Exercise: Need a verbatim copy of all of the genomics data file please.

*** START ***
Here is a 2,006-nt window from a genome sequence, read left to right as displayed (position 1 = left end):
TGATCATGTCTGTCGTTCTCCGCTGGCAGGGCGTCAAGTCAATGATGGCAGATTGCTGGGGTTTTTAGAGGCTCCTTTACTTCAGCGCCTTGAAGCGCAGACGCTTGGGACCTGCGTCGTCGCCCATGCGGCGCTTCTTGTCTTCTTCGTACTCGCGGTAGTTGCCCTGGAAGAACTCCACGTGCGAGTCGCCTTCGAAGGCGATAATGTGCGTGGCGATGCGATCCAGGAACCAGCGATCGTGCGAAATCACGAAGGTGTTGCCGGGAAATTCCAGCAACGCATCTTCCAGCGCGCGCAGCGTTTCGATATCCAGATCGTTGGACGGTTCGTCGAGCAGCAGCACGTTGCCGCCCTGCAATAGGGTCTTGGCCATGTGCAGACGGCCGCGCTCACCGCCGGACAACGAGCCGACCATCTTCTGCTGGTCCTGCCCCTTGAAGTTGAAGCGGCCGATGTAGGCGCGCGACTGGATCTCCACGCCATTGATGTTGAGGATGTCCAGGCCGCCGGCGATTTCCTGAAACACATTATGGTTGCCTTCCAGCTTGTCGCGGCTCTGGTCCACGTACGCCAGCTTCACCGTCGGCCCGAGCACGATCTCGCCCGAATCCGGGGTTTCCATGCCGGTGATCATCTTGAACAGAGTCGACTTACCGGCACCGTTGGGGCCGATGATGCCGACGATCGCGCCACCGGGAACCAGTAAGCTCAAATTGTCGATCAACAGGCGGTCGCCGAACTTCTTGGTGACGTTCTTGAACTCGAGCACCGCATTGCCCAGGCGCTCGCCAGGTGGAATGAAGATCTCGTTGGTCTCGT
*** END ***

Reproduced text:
Here is a 2,006-nt window from a genome sequence, read left to right as displayed (position 1 = left end):
TGATCATGTCTGTCGTTCTCCGCTGGCAGGGCGTCAAGTCAATGATGGCAGATTGCTGGGGTTTTTAGAGGCTCCTTTACTTCAGCGCCTTGAAGCGCAGACGCTTGGGACCTGCGTCGTCGCCCATGCGGCGCTTCTTGTCTTCTTCGTACTCGCGGTAGTTGCCCTGGAAGAACTCCACGTGCGAGTCGCCTTCGAAGGCGATAATGTGCGTGGCGATGCGATCCAGGAACCAGCGATCGTGCGAAATCACGAAGGTGTTGCCGGGAAATTCCAGCAACGCATCTTCCAGCGCGCGCAGCGTTTCGATATCCAGATCGTTGGACGGTTCGTCGAGCAGCAGCACGTTGCCGCCCTGCAATAGGGTCTTGGCCATGTGCAGACGGCCGCGCTCACCGCCGGACAACGAGCCGACCATCTTCTGCTGGTCCTGCCCCTTGAAGTTGAAGCGGCCGATGTAGGCGCGCGACTGGATCTCCACGCCATTGATGTTGAGGATGTCCAGGCCGCCGGCGATTTCCTGAAACACATTATGGTTGCCTTCCAGCTTGTCGCGGCTCTGGTCCACGTACGCCAGCTTCACCGTCGGCCCGAGCACGATCTCGCCCGAATCCGGGGTTTCCATGCCGGTGATCATCTTGAACAGAGTCGACTTACCGGCACCGTTGGGGCCGATGATGCCGACGATCGCGCCACCGGGAACCAGTAAGCTCAAATTGTCGATCAACAGGCGGTCGCCGAACTTCTTGGTGACGTTCTTGAACTCGAGCACCGCATTGCCCAGGCGCTCGCCAGGTGGAATGAAGATCTCGTTGGTCTCGT